Tuesday, July 11, 2006
A Word of Kindness
Leslie Goldman, author of Locker Room Diaries: The Naked Truth about Women, Body Image and Re-Imagining the “Perfect" Body encourages women to write a letter to their most detested body part, offering an apology for the disdain they’ve habitually directed toward it. It seems that the letter-writing process allows you recognize how aggressive you’ve been toward yourself (there’s something about it that allows said body part to feel more “human”) and to stir up some self-compassion, which is a critical part of restoring a healthy body-image and overall self-esteem. The process calls to mind a famous Jungian quote: "We cannot change anything until we accept it. Condemnation does not liberate, it oppresses.”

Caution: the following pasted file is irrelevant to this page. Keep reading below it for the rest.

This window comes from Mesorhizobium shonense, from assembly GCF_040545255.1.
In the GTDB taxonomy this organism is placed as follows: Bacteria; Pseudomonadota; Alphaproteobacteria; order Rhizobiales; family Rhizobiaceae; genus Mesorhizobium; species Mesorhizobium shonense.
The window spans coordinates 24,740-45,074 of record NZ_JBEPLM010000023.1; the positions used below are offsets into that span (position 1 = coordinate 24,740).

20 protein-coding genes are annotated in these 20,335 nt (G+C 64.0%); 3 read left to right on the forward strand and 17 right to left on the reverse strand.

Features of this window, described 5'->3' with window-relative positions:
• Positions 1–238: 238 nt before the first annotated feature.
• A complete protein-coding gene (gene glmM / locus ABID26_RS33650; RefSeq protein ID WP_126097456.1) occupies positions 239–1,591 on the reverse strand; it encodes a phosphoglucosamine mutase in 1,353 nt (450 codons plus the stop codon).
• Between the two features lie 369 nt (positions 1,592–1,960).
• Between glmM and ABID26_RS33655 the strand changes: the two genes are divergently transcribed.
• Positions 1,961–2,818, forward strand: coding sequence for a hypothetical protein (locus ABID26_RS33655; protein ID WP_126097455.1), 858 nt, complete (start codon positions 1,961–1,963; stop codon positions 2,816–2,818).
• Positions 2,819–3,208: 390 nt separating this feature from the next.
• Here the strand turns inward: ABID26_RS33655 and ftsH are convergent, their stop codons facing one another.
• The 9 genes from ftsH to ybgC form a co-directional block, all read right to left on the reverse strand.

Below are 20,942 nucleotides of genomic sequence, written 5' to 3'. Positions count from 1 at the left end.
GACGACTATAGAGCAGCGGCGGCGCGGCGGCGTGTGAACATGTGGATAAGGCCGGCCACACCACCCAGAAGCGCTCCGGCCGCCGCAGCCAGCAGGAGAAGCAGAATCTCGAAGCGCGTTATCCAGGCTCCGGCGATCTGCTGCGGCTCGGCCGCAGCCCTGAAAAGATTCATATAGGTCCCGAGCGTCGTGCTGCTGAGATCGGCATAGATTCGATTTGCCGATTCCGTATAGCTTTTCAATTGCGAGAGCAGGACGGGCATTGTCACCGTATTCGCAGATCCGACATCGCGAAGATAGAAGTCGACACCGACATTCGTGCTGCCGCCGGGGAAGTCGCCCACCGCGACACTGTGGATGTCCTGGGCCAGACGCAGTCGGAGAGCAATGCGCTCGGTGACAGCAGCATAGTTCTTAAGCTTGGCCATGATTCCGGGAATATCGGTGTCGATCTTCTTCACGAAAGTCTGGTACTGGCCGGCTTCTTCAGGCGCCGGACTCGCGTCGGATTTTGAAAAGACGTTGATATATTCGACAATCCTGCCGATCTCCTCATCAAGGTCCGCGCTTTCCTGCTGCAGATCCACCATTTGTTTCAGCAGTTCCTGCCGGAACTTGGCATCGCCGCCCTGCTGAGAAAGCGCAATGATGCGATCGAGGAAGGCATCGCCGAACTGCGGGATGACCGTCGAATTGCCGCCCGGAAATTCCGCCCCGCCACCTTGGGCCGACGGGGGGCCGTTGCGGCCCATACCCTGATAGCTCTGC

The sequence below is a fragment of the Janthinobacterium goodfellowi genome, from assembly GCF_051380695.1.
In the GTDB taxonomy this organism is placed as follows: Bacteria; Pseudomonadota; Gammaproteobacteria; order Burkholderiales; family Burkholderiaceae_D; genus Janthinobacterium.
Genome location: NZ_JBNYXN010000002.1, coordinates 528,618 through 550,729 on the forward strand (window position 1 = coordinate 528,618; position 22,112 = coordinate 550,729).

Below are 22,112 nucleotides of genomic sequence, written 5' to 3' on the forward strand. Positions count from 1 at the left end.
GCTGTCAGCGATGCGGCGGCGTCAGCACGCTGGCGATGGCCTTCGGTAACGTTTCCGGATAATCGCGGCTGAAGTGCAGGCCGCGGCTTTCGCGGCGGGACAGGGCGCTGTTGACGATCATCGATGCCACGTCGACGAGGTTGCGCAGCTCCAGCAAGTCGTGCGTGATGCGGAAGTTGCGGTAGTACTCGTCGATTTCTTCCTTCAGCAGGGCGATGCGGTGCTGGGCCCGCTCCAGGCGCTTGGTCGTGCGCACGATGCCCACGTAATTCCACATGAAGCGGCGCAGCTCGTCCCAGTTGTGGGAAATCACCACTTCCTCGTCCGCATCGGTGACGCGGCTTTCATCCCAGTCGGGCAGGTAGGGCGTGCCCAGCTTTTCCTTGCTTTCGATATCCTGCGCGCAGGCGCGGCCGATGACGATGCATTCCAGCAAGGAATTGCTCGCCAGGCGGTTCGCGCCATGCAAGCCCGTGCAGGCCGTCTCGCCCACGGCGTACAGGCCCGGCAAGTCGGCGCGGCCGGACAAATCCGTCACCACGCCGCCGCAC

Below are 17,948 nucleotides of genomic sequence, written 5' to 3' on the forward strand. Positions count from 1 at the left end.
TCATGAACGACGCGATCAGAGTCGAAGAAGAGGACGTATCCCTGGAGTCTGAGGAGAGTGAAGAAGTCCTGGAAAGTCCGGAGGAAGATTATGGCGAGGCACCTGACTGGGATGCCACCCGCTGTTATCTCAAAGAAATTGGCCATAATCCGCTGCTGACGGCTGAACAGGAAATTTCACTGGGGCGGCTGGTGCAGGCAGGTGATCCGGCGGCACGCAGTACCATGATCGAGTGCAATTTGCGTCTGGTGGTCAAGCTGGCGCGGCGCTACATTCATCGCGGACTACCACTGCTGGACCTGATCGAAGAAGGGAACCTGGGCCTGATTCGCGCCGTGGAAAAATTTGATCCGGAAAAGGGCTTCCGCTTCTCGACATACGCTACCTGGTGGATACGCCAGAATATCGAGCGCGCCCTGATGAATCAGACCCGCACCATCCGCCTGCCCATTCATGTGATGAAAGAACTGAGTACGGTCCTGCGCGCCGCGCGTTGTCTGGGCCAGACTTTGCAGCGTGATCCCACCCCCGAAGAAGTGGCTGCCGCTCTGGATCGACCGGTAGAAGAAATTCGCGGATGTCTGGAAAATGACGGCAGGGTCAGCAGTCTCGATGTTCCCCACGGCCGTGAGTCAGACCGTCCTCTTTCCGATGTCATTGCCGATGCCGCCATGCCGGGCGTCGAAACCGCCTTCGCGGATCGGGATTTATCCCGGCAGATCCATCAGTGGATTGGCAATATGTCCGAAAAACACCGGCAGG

While it might be easy to identify which body part you’d address, is it clear to you what you would say? And, if you were to engage in this process, what types of feelings would you encounter?
As an example:
Dear Stomach/Butt/Outer Thighs/Upper Arms, Etc.:
I’m sorry for all the blame I’ve cast your way.
I’m sorry for even briefly, and wildly, entertaining the notion that I’d like to be rid of you. . . and, even more so, for imagining hacking you off with a circular saw.
I’m sorry that I look at you with such scorn, and that I’m not willing to accept you for who you are.
I have to admit that I sometimes think you’re cute—you’re dimply and cuddly, and, most important, I realize that if I can’t accept you, there’s really no way I can accept me.